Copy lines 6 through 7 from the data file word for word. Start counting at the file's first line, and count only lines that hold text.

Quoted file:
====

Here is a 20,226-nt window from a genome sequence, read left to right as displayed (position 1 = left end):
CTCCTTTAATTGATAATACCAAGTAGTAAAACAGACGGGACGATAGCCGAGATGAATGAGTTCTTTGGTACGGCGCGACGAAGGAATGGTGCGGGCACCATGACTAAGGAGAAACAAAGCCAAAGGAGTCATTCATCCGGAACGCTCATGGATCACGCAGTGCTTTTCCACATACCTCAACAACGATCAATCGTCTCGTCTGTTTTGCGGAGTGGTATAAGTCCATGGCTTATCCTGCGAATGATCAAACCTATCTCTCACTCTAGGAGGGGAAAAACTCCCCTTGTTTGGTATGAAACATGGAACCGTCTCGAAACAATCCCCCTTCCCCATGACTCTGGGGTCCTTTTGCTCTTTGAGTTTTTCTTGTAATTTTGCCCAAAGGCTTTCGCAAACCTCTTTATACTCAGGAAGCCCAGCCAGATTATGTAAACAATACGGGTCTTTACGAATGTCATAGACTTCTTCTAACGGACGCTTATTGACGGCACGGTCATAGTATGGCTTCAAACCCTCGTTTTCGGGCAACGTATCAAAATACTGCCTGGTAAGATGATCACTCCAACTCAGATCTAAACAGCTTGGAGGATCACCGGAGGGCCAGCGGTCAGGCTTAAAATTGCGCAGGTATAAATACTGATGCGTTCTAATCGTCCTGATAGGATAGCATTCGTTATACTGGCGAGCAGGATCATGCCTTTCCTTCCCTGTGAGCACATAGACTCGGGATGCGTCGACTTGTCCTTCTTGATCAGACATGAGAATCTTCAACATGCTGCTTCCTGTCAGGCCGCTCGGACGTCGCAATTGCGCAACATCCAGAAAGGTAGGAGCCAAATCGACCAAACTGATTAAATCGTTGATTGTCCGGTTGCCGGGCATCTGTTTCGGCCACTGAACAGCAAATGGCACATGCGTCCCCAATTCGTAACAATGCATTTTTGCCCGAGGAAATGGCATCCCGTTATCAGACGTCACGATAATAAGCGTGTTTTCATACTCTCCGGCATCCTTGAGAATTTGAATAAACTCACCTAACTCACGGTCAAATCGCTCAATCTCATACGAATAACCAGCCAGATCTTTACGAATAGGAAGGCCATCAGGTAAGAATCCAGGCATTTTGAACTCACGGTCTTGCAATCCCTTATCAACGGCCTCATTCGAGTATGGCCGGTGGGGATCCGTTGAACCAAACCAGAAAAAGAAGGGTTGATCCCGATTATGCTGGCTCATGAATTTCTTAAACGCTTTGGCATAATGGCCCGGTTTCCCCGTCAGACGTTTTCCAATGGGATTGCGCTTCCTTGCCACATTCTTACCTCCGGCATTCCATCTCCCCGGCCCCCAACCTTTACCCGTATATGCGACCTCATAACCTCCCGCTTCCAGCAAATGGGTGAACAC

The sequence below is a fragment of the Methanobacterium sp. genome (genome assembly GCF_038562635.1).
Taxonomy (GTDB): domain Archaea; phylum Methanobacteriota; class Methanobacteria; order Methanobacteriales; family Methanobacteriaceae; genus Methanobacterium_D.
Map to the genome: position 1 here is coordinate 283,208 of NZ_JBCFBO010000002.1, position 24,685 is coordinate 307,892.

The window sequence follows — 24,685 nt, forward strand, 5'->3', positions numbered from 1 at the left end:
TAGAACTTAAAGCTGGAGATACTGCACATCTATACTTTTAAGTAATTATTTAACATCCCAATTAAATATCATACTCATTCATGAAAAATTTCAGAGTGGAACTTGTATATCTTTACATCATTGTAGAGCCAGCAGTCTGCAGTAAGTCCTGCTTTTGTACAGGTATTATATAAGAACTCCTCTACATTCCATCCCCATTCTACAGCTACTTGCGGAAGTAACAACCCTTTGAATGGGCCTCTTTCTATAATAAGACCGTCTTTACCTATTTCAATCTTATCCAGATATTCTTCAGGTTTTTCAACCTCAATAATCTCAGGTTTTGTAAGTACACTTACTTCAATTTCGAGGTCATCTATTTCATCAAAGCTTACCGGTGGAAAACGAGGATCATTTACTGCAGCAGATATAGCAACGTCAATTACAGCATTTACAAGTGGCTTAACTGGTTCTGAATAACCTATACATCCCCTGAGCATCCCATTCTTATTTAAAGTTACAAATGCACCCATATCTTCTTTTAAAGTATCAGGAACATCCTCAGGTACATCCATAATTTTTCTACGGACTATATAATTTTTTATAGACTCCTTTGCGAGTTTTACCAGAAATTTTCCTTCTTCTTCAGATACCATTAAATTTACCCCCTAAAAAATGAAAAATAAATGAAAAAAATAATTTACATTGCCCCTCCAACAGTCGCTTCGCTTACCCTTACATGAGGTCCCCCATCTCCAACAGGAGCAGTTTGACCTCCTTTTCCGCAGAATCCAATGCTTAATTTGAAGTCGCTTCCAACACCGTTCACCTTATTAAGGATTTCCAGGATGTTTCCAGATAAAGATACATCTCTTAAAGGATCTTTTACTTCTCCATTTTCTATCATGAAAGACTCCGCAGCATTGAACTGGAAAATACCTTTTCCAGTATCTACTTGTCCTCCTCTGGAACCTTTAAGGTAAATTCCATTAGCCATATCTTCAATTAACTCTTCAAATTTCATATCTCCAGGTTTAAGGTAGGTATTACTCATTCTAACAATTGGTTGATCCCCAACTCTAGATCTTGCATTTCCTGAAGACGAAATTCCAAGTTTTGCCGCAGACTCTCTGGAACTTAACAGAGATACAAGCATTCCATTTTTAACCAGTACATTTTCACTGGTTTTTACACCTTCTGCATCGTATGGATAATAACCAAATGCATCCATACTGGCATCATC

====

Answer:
The window sequence follows — 24,685 nt, forward strand, 5'->3', positions numbered from 1 at the left end:
TAGAACTTAAAGCTGGAGATACTGCACATCTATACTTTTAAGTAATTATTTAACATCCCAATTAAATATCATACTCATTCATGAAAAATTTCAGAGTGGAACTTGTATATCTTTACATCATTGTAGAGCCAGCAGTCTGCAGTAAGTCCTGCTTTTGTACAGGTATTATATAAGAACTCCTCTACATTCCATCCCCATTCTACAGCTACTTGCGGAAGTAACAACCCTTTGAATGGGCCTCTTTCTATAATAAGACCGTCTTTACCTATTTCAATCTTATCCAGATATTCTTCAGGTTTTTCAACCTCAATAATCTCAGGTTTTGTAAGTACACTTACTTCAATTTCGAGGTCATCTATTTCATCAAAGCTTACCGGTGGAAAACGAGGATCATTTACTGCAGCAGATATAGCAACGTCAATTACAGCATTTACAAGTGGCTTAACTGGTTCTGAATAACCTATACATCCCCTGAGCATCCCATTCTTATTTAAAGTTACAAATGCACCCATATCTTCTTTTAAAGTATCAGGAACATCCTCAGGTACATCCATAATTTTTCTACGGACTATATAATTTTTTATAGACTCCTTTGCGAGTTTTACCAGAAATTTTCCTTCTTCTTCAGATACCATTAAATTTACCCCCTAAAAAATGAAAAATAAATGAAAAAAATAATTTACATTGCCCCTCCAACAGTCGCTTCGCTTACCCTTACATGAGGTCCCCCATCTCCAACAGGAGCAGTTTGACCTCCTTTTCCGCAGAATCCAATGCTTAATTTGAAGTCGCTTCCAACACCGTTCACCTTATTAAGGATTTCCAGGATGTTTCCAGATAAAGATACATCTCTTAAAGGATCTTTTACTTCTCCATTTTCTATCATGAAAGACTCCGCAGCATTGAACTGGAAAATACCTTTTCCAGTATCTACTTGTCCTCCTCTGGAACCTTTAAGGTAAATTCCATTAGCCATATCTTCAATTAACTCTTCAAATTTCATATCTCCAGGTTTAAGGTAGGTATTACTCATTCTAACAATTGGTTGATCCCCAACTCTAGATCTTGCATTTCCTGAAGACGAAATTCCAAGTTTTGCCGCAGACTCTCTGGAACTTAACAGAGATACAAGCATTCCATTTTTAACCAGTACATTTTCACTGGTTTTTACACCTTCTGCATCGTATGGATAATAACCAAATGCATCCATACTGGCATCATC